23 trans-1,2-Dichloroethene 17.6
24 Tertiary butanol 17.67
25 Methyl tert-butyl ether (MTBE) 17.73
26 Hexane 18.8
27 1,1-Dichloroethane 19.35
28 Vinyl acetate 19.65
29 cis-1,2-Dichloroethene 21.49
30 2-Butanone (MEK) 21.62
31 Ethyl acetate 21.9
32 Bromochloromethane 22.29
33 Tetrahydrofuran 22.35
34 Chloroform 22.74
35 1,1,1-Trichloroethane 23
36 Cyclohexane 23.12
37 Carbon tetrachloride 23.35
38 Benzene 23.8
39 1,2-Dichloroethane 23.96
40 Isooctane 24.09
41 Heptane 24.45
42 1,4-Difluorobenzene 24.66
43 Trichloroethylene 24.98
44 1,1,2-Trichloroethane 24.98
45 1,2-Dichloropropane 25.36
46 Methyl methacrylate 25.49
47 1,4-Dioxane 25.49
48 Bromodichloromethane 25.75
49 cis-1,3-Dichloropropene 26.28
50 4-Methyl-2-2pentanone (MIBK) 26.46
51 Toluene 26.64
52 trans-1,3-Dichloropropene 26.91
53 Tetrachloroethene 27.18
54 2-Hexanone (MBK) 27.32
55 Dibromochloromethane 27.49
56 1,2-Dibromoethane 27.6
57 Chlorobenzene-d5 28.02
58 Chlorobenzene 28.04
59 Ethylbenzene 28.11
60 n-Nonane 28.2
61 m- & p-Xylene 28.22
62 o-Xylene 28.55
63 Styrene 28.56
64 Bromoform 28.74
65 Cumene 28.83
66 4-Bromofluorobenzene 28.99
67 1,1,2,2-Tetrachloroethane 29.08
68 n-Propyl benzene 29.16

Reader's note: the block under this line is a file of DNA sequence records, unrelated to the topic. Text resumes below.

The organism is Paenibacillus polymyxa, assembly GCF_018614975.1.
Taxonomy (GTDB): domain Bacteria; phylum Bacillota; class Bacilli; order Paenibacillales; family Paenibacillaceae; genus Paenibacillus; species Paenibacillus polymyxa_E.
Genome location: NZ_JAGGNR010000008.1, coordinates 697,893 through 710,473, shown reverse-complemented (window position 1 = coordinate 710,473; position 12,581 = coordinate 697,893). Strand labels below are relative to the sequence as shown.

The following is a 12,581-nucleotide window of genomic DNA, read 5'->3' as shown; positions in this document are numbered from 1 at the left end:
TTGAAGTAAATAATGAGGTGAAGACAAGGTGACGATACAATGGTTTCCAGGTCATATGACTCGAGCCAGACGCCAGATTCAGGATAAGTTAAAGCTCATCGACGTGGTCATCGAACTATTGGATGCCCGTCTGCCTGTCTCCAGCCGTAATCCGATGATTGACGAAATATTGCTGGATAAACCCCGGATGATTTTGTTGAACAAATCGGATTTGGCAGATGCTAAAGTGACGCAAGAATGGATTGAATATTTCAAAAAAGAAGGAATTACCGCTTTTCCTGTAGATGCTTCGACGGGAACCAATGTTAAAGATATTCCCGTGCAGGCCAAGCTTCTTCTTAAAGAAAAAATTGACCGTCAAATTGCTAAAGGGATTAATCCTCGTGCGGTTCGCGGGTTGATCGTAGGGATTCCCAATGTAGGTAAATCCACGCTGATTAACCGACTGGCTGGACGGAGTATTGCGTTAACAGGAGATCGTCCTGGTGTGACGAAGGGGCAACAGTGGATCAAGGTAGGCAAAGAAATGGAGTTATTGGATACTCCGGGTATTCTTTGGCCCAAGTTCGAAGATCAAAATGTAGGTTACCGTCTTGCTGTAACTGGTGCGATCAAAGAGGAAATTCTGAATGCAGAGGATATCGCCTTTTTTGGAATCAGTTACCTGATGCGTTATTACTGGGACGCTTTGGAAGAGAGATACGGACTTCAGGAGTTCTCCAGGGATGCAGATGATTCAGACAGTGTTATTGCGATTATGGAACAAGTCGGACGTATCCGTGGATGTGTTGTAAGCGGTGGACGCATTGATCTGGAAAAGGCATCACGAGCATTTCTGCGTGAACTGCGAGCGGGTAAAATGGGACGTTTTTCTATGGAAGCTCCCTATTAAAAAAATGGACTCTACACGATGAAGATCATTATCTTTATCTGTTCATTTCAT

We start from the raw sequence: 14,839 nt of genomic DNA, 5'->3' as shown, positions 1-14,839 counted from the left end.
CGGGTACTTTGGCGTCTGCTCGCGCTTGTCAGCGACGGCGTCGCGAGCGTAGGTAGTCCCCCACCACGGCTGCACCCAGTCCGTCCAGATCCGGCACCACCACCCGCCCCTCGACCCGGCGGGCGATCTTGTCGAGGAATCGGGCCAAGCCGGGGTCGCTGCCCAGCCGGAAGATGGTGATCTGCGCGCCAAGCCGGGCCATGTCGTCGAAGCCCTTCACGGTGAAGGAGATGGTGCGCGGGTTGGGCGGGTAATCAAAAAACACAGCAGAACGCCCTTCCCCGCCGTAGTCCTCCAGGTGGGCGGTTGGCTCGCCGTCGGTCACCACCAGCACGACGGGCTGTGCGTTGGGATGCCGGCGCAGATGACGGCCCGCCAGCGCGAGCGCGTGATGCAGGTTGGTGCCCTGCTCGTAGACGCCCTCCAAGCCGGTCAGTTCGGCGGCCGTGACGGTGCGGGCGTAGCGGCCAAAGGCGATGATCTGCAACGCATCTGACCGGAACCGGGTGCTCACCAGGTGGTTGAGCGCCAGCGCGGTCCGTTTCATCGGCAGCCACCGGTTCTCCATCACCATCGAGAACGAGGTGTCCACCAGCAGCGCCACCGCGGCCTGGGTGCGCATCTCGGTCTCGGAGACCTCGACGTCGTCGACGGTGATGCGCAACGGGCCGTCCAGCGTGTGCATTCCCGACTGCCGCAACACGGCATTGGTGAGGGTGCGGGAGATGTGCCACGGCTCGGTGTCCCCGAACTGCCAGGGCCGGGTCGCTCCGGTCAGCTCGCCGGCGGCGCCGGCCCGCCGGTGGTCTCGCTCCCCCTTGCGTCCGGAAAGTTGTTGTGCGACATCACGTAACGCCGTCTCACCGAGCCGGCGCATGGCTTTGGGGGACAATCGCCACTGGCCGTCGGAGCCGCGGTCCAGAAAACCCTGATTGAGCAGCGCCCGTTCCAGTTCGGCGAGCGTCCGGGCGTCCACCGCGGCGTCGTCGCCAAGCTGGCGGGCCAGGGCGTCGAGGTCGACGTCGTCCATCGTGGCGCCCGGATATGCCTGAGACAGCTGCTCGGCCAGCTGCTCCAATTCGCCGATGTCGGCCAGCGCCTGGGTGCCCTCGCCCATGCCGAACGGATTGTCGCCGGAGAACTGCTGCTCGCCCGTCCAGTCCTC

69 4-Ethyltoluene 29.24
70 2-Chlorotoluene 29.25
71 1,3,5-Trimethylbenzene 29.28
72 1,2,4-Trimethylbenzene 29.57
73 1,3-Dichlorobenzene 29.82
74 1,4-Dichlorobenzene 29.89
75 Benzyl chloride 29.97
76 1,2-Dichlorobenzene 30.17
77 1,2,4-Trichlorobenzene 31.36
78 Hexachlorobutadiene 31.39
79 Naphthalene 31.6

Table 1 – RT for TO-15A and EtO.

GC Agilent 7890B
Injection type On-column
Column 624Sil MS 60m x 0.25mm x 1.4um
Carrier gas He , constant flow
Flow rate 2mL/min
Oven temp 0°C (hold 5 min) to 60°C at 3.5°C/min (hold 0 min) to 260°C at 24°C/min (hold 5 min)
Detector MS (Agilent 5977A)
Acquisition mode SIM/Scan
Scan parameters
Scan range (amu) 29-226
Scan rate (scans/sec) 3.7
SIM parameters
SIM ions 15, 29, 43, 44, 56
Dwell time 50
Transfer line 250°C
Analyzer type Quadruple
Source type Extractor
Source temp 230°C
Quad temp 150°C
Electron energy 70eV
Solvent delay time 0 min
Tune type BFB
Ionization mode EI
Preconcentrator Markes Unity 1+ CIA
Trap 1 settings
Cooling temp 5°C
Desorb temp 300°C
Desorb flow 6 mL/min
Desorb time 180 sec
Internal Standard
Purge flow 50 mL/min
Purge time 60 sec
Volume 50mL
ISTD  flow 50mL/min
Sample
Volume 400mL
Purge flow 50mL/min
Purge time 60 sec
Sample flow 100mL/min

Table 2 – GC/MS and preconcentrator settings

While many labs may be reluctant to use cryogenic cooling due to costs and safety issues, it can be a powerful tool to separate out very volatile compounds. Here it was critical in the separation of EtO from methanol and acetaldehyde. In addition, the ability to acquire both SIM and scan MS data allowed for the increased signal to noise ratio for EtO in SIM mode, while maintaining the simplicity full scan for the TO-15A compounds. Together, cyro cooling and SIM/Scan can allow for the relatively simple addition of EtO down to 50ppt to TO-15A analysis.